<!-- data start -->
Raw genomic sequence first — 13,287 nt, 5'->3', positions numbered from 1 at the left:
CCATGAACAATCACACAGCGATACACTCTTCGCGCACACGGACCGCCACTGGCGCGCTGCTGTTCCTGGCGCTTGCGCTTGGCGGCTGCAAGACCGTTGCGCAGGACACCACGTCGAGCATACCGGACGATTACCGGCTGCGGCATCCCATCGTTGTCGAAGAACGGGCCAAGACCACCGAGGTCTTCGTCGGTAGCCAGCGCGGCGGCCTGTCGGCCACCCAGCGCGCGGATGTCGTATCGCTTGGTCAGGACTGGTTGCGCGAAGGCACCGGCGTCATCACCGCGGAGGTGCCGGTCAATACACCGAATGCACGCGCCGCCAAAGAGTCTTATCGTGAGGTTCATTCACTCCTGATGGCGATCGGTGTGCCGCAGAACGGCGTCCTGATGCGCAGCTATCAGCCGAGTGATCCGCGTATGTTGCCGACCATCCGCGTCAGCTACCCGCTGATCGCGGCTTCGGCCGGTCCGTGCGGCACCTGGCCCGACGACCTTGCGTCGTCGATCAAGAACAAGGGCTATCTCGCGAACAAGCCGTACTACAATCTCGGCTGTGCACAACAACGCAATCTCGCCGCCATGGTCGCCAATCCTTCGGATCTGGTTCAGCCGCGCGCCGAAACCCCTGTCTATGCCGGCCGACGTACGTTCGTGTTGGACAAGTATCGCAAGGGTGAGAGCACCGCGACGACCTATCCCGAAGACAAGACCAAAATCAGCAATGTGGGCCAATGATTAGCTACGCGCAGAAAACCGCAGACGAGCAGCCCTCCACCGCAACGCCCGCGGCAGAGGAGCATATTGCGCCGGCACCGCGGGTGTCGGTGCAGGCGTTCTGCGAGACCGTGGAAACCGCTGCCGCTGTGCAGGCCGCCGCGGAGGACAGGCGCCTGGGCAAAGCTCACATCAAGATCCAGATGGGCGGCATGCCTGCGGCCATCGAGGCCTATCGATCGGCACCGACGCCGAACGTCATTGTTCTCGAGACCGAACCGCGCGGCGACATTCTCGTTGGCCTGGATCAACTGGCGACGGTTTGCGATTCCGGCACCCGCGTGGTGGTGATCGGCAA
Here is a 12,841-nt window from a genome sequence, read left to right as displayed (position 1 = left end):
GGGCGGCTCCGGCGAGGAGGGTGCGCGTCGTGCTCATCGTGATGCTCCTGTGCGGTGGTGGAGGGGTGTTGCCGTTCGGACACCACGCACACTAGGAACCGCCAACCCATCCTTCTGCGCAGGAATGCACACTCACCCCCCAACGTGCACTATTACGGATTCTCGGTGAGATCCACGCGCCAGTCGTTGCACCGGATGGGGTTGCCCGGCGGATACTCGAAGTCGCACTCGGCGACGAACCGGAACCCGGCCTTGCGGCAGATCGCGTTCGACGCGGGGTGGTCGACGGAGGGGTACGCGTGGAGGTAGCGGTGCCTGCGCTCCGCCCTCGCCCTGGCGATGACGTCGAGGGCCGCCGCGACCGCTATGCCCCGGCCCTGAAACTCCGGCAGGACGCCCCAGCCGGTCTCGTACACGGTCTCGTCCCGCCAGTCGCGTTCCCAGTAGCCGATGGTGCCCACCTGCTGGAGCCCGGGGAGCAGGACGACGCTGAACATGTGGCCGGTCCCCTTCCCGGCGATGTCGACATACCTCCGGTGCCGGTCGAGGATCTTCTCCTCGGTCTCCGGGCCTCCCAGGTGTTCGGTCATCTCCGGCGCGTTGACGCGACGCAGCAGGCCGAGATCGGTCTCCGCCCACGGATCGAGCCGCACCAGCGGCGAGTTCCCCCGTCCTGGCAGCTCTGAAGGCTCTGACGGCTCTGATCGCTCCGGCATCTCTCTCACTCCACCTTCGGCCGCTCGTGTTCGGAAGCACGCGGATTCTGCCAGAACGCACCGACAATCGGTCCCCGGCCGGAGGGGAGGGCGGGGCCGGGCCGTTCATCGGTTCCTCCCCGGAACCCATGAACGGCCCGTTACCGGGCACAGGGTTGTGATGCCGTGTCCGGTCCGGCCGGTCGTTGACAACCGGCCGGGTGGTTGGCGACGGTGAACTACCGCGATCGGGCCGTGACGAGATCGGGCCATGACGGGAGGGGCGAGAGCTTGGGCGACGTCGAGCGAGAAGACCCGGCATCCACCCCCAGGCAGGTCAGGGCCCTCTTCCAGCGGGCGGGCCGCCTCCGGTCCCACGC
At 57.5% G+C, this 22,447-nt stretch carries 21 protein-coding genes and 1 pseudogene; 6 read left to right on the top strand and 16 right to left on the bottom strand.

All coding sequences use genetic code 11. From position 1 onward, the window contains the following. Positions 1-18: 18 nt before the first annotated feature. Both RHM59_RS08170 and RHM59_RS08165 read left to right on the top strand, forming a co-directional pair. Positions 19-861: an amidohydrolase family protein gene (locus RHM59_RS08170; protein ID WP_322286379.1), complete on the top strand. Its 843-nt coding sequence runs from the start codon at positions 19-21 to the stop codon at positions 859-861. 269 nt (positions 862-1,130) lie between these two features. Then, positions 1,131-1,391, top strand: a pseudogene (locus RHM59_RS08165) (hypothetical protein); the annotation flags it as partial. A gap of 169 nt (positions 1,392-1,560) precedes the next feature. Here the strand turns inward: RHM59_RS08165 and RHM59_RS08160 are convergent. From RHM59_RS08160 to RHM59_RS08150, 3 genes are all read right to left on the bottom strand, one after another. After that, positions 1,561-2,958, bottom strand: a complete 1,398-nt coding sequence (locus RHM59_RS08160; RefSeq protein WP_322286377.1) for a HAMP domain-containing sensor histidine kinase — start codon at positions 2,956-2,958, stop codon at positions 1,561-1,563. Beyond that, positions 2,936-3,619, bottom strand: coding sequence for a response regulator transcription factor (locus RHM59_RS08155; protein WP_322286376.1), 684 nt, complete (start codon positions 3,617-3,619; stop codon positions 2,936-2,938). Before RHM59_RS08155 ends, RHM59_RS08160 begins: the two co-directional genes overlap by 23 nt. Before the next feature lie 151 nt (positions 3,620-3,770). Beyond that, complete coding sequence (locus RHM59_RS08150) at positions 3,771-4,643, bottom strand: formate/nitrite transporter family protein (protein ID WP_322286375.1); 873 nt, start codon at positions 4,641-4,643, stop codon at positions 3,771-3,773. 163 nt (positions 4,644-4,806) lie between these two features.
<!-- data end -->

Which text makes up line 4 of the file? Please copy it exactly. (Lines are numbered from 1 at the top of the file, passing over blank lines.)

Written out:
GGGCGGCTCCGGCGAGGAGGGTGCGCGTCGTGCTCATCGTGATGCTCCTGTGCGGTGGTGGAGGGGTGTTGCCGTTCGGACACCACGCACACTAGGAACCGCCAACCCATCCTTCTGCGCAGGAATGCACACTCACCCCCCAACGTGCACTATTACGGATTCTCGGTGAGATCCACGCGCCAGTCGTTGCACCGGATGGGGTTGCCCGGCGGATACTCGAAGTCGCACTCGGCGACGAACCGGAACCCGGCCTTGCGGCAGATCGCGTTCGACGCGGGGTGGTCGACGGAGGGGTACGCGTGGAGGTAGCGGTGCCTGCGCTCCGCCCTCGCCCTGGCGATGACGTCGAGGGCCGCCGCGACCGCTATGCCCCGGCCCTGAAACTCCGGCAGGACGCCCCAGCCGGTCTCGTACACGGTCTCGTCCCGCCAGTCGCGTTCCCAGTAGCCGATGGTGCCCACCTGCTGGAGCCCGGGGAGCAGGACGACGCTGAACATGTGGCCGGTCCCCTTCCCGGCGATGTCGACATACCTCCGGTGCCGGTCGAGGATCTTCTCCTCGGTCTCCGGGCCTCCCAGGTGTTCGGTCATCTCCGGCGCGTTGACGCGACGCAGCAGGCCGAGATCGGTCTCCGCCCACGGATCGAGCCGCACCAGCGGCGAGTTCCCCCGTCCTGGCAGCTCTGAAGGCTCTGACGGCTCTGATCGCTCCGGCATCTCTCTCACTCCACCTTCGGCCGCTCGTGTTCGGAAGCACGCGGATTCTGCCAGAACGCACCGACAATCGGTCCCCGGCCGGAGGGGAGGGCGGGGCCGGGCCGTTCATCGGTTCCTCCCCGGAACCCATGAACGGCCCGTTACCGGGCACAGGGTTGTGATGCCGTGTCCGGTCCGGCCGGTCGTTGACAACCGGCCGGGTGGTTGGCGACGGTGAACTACCGCGATCGGGCCGTGACGAGATCGGGCCATGACGGGAGGGGCGAGAGCTTGGGCGACGTCGAGCGAGAAGACCCGGCATCCACCCCCAGGCAGGTCAGGGCCCTCTTCCAGCGGGCGGGCCGCCTCCGGTCCCACGC